2018 - From popularity to vulnerability: An application to dynamic representation in coalition governments (Party Politics)

The Effectiveness of Online and Offline Protest and Advocacy on Policy Change (conference paper, with Louisa Parks and Laura Morales)

Voters' Responsiveness to Parties' Policy Rhetoric and Action

If you are a young researcher and you are evaluating the pros and cons of spending a research stay in another institution my impartial advice would be: do it and choose wisely! Not only it can be such an enriching experience, but you can get the chance to start incredible collaborations and friendships with amazing academics and human beings. This is what happened to me and my research visiting at the Department of Political Science at the University of California, Davis with Prof James Adams. Almost all the research that is reported here is the product of such incredible collaboration.

N.d. Party Policy, Issue Ownership, and Their Electoral Consequences: The Advantages of Shifting to the Right (Under review, with James Adams, Lawrence Ezrow and Zeynep Somer-Topcu)

2020 The Simplest Government Heuristic of All: Citizens Infer that Governing Parties are Pro-European Union (Forthcoming in Comparative Political Studies, with James Adams and C. Michelle Phillips)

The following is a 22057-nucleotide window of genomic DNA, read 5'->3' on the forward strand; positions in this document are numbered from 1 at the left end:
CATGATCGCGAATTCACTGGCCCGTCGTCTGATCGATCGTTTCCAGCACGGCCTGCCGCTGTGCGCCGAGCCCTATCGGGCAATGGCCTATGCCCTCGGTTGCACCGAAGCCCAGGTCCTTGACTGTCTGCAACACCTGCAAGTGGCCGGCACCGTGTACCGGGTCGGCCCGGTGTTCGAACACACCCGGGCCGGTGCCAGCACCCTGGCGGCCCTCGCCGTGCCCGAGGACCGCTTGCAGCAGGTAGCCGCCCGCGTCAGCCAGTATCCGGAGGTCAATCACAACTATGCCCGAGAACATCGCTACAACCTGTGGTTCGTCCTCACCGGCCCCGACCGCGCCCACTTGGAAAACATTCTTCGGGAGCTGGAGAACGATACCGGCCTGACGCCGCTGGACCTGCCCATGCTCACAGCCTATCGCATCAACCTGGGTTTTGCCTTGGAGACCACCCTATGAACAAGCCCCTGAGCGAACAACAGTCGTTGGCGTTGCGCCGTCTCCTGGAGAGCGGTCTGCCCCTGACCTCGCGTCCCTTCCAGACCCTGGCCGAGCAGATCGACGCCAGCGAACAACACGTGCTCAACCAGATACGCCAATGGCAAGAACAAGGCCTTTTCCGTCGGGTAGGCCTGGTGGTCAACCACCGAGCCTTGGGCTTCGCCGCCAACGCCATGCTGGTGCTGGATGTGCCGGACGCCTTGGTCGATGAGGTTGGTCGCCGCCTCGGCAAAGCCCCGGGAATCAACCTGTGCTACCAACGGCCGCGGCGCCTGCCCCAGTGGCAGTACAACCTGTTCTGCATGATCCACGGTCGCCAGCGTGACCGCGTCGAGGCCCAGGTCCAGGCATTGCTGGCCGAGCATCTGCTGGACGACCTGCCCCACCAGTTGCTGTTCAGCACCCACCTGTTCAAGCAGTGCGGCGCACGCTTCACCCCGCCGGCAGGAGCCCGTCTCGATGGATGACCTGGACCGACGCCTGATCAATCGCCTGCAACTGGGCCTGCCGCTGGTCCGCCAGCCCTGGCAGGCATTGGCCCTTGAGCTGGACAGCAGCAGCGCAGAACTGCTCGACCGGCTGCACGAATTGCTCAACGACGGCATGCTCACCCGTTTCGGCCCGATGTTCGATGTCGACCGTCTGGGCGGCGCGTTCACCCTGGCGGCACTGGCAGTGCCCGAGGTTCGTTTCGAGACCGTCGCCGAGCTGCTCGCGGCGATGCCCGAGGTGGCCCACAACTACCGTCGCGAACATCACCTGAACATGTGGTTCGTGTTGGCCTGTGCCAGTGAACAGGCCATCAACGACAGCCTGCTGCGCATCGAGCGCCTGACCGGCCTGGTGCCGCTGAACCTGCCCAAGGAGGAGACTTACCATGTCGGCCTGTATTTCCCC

2019 - Social Welfare Policy Outputs and Governing Parties' Left-Right Images: Do Voters Respond? (Accepted for publication in the Journal of Politics, with James Adams and Christopher Wlezien)

2019 - A problem with empirical studies of party policy shifts: Alternative measures of party shifts are uncorrelated (European Journal of Political Research, with James Adams, Lawrence Ezrow, Oakley Gordon, Tzu-Ping Liu, and C. Michelle Phillips)

2019 - Governing Coalition Partners’ Images Shift in Parallel but Do Not Converge (Journal of Politics, with James Adams)

2019 - Does Government Support Respond to Governments’ Social Welfare Rhetoric or their Spending? An Analysis of Government Support in Britain, Spain and the United States (British Journal of Political Science, with James Adams)
Public attention: Article recommended by the Comparative Agendas Project (

2017 - Challenges of political participation and intra-party democracy: Bittersweet symphony from party membership and primary elections in Italy (Acta Politics, with Giulia Sandri and Antonella Seddone)

Research Grants

The consequences of Covid-19 responses on mental health and political attitudes


July 2020 - September 2021